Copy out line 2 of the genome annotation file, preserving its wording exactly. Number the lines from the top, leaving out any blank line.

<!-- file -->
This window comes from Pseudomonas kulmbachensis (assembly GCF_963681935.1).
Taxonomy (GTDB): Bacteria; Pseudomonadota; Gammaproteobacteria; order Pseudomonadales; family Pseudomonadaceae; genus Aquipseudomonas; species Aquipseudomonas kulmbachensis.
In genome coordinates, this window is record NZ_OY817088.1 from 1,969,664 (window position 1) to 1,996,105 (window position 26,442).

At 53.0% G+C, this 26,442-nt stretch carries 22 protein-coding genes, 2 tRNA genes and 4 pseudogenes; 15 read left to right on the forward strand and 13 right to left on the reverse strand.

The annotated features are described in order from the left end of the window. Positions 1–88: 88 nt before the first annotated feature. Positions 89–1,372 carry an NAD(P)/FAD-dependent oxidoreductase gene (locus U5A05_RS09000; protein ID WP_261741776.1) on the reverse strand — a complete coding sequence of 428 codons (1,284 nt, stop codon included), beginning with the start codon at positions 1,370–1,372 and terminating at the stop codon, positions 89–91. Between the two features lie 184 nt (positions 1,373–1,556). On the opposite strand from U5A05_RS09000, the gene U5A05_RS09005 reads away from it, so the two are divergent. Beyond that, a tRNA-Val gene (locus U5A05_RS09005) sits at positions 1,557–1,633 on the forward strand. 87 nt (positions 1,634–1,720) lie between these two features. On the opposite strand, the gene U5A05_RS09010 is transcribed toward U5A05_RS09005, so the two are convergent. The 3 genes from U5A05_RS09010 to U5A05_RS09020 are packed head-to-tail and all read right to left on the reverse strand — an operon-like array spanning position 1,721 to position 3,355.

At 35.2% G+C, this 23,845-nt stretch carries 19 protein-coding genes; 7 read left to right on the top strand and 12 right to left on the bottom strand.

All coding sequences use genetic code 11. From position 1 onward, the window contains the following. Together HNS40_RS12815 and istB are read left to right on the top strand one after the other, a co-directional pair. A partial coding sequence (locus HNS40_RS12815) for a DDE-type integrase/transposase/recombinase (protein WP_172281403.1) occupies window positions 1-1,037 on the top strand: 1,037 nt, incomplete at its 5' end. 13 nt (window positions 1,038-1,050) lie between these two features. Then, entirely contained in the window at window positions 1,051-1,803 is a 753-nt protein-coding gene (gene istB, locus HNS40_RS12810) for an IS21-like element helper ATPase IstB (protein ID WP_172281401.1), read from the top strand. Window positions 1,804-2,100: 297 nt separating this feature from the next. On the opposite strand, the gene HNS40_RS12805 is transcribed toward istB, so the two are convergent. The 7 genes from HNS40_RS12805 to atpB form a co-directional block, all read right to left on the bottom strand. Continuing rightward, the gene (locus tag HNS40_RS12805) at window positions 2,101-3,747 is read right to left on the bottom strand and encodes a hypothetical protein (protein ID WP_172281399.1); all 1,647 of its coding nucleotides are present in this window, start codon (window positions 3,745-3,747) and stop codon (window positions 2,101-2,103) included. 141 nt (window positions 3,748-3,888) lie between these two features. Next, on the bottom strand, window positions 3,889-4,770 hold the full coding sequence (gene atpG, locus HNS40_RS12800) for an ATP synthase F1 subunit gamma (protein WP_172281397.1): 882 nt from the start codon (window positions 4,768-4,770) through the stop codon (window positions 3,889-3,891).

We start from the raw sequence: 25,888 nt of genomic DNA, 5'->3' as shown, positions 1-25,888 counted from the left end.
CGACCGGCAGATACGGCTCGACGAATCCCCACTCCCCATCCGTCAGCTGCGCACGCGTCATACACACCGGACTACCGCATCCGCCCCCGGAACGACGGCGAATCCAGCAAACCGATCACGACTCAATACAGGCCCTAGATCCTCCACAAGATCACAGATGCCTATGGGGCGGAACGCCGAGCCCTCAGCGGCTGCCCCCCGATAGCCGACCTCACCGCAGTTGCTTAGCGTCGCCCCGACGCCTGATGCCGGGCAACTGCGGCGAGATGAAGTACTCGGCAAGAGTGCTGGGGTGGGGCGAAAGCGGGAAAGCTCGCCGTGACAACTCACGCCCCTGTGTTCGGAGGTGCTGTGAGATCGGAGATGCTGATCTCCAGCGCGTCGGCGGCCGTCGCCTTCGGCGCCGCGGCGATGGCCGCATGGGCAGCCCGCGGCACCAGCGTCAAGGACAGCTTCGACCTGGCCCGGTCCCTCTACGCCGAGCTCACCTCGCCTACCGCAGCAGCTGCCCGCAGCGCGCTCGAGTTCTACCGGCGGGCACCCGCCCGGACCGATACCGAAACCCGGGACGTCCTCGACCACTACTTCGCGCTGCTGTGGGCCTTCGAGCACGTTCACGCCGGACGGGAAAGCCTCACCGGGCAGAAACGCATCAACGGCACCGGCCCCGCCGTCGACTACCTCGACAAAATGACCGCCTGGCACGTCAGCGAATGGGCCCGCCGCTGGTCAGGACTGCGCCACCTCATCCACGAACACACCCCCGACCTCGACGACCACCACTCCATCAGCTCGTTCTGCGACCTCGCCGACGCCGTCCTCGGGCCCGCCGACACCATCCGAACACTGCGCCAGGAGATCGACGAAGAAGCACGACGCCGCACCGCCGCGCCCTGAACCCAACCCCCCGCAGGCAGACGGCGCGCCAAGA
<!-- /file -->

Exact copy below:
Taxonomy (GTDB): Bacteria; Pseudomonadota; Gammaproteobacteria; order Pseudomonadales; family Pseudomonadaceae; genus Aquipseudomonas; species Aquipseudomonas kulmbachensis.